The primary teachers' strike helped turn an ordinary lesson into a fun, experiment filled science class for Whangārei's teachers in training.

Tuesday morning's usual second-year science class at the University of Auckland's Whangarei campus was transformed into a lab where 10 children, their parents, and students without children got to try experiments with materials that can be found around the house.

Maths and science lecturer Mirko Wojnowski, who is based at Whangārei's Tai Tokerau campus, came up with the idea of encouraging students with children to bring them into class during the strike.

"We often just talk about the theoretical aspects of teaching science but today they got to try it out and watch their own children enjoy the process."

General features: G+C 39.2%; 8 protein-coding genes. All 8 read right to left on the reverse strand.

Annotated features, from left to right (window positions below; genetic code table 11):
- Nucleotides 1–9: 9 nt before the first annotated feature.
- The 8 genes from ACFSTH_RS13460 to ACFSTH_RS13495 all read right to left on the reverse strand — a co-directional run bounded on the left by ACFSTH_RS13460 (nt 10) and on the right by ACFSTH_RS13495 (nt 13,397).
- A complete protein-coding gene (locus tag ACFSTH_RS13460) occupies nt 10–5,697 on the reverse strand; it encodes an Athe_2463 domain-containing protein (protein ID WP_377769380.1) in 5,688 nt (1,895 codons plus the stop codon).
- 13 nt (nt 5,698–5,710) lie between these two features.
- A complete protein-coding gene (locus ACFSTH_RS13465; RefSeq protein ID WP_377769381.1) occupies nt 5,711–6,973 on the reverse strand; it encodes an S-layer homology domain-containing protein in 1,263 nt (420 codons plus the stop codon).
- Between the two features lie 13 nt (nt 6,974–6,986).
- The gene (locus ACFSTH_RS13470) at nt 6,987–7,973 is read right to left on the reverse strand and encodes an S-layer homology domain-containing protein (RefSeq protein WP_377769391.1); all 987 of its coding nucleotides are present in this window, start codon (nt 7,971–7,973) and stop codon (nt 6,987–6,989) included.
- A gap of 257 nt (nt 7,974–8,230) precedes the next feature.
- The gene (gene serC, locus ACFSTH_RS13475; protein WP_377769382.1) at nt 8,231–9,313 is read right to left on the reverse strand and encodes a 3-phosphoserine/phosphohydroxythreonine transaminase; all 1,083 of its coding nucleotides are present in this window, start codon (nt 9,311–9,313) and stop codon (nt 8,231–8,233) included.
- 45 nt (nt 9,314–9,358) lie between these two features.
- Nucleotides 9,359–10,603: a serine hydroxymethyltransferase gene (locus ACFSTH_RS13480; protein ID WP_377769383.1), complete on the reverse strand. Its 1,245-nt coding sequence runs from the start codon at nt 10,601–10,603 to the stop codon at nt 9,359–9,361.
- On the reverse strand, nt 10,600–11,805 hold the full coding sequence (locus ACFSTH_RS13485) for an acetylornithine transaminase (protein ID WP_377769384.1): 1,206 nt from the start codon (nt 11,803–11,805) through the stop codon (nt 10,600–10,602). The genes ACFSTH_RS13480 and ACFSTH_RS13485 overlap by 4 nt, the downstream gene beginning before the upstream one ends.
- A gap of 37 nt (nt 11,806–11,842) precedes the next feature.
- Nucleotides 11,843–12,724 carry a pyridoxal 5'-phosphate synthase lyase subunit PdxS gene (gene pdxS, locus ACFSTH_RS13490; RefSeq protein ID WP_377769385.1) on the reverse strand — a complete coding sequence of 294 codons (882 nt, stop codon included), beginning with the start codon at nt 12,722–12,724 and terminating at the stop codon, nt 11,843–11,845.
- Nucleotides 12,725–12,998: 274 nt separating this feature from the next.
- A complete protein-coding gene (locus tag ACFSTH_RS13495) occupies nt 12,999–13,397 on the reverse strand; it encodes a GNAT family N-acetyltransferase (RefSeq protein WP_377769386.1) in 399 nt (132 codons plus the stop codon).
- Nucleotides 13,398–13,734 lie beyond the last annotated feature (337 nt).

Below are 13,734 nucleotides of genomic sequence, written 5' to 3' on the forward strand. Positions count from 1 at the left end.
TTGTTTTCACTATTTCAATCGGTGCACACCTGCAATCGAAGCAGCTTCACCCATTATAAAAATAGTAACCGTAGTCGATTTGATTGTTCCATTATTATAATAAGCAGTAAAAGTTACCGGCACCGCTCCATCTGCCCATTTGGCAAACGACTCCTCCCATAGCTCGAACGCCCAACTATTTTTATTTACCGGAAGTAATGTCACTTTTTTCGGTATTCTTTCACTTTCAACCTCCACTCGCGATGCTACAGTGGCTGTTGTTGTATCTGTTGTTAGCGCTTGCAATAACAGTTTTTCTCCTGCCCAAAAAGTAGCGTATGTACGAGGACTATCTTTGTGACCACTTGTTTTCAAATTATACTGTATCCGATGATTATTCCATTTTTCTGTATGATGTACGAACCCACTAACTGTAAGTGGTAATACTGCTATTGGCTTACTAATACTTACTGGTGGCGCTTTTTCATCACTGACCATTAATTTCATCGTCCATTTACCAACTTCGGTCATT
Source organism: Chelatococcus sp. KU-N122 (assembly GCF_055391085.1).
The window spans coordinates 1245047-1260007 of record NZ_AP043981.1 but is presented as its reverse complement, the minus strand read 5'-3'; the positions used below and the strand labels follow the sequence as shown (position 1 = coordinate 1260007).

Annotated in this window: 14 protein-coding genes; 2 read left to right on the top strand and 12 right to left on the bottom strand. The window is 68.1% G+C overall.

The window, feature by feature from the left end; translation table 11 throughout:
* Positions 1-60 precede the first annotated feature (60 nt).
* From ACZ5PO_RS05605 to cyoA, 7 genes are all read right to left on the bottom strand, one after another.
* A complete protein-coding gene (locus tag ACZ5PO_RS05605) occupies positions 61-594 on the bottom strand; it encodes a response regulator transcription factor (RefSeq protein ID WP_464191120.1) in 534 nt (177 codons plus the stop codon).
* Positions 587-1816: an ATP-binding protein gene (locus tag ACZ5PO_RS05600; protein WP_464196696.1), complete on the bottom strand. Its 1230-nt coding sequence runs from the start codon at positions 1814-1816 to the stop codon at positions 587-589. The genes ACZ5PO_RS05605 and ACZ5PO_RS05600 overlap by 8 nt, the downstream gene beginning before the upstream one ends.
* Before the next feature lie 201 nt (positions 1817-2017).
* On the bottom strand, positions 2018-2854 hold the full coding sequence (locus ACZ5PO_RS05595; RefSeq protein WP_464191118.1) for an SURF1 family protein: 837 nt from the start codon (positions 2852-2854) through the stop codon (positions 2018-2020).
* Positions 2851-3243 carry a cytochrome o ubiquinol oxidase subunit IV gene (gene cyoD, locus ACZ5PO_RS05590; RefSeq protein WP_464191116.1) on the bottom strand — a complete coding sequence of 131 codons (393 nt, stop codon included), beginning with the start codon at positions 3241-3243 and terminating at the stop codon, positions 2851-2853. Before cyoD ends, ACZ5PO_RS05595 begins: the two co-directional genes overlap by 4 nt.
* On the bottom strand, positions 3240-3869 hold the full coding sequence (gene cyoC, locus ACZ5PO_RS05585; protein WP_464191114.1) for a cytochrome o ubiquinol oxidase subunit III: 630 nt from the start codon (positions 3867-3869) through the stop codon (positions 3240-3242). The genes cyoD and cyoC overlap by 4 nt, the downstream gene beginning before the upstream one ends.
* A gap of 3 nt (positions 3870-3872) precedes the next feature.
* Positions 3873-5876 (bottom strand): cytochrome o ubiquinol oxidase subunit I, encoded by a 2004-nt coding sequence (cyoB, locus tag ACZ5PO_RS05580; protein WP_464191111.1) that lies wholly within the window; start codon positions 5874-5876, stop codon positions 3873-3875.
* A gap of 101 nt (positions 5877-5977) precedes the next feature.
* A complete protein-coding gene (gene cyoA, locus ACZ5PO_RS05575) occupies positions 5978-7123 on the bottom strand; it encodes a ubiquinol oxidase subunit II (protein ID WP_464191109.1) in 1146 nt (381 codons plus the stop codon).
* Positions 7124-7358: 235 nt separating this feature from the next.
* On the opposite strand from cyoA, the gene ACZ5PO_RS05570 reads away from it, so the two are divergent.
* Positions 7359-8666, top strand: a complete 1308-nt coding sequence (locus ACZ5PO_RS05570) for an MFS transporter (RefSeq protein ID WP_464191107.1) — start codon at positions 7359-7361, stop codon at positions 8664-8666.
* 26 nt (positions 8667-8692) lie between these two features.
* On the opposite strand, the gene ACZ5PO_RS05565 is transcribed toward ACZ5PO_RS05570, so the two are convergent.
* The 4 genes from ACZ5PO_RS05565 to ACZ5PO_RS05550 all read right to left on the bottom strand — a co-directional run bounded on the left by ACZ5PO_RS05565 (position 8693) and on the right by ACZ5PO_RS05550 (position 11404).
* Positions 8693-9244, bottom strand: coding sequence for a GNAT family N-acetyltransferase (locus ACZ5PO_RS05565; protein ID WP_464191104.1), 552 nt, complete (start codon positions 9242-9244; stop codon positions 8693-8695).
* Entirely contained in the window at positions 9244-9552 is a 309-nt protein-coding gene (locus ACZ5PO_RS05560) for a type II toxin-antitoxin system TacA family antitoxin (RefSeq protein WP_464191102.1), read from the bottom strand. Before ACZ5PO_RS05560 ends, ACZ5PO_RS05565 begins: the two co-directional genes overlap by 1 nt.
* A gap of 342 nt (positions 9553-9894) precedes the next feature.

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Wojnowski said it was a special treat for everyone.

Student Emily Brunkerand and Mieke Samu-Nelson, 8, do an experiment with a levitating ring using a balloon and vege bag ring charged with static electricity. Photo / Tania Whyte
Student Emily Brunkerand and Mieke Samu-Nelson, 8, do an experiment with a levitating ring using a balloon and vege bag ring charged with static electricity. Photo / Tania Whyte

Many of the students said they were now inspired to do these experiments at home with children and to do more science after they are fully-fledged primary school teachers.

Kylie Kahotea's two children, Tyler and Shayle, were already asking her to do these at home, while Amie Ujdur-Nelson's little brother Trent was tweaking one of the experiments to work upside down.

"This enthusiasm is so impressive," Wojnowski said.

"We want all school children to think of themselves as scientists, even if they're not aiming for the actual job of scientist."

After the morning session, the students were free to join in the march if they wanted to.

The students are completing a three-year Bachelor of Primary Education with the University of Auckland that is identical and runs parallel to the Auckland course, but with the benefit of being about to stay in Whangārei.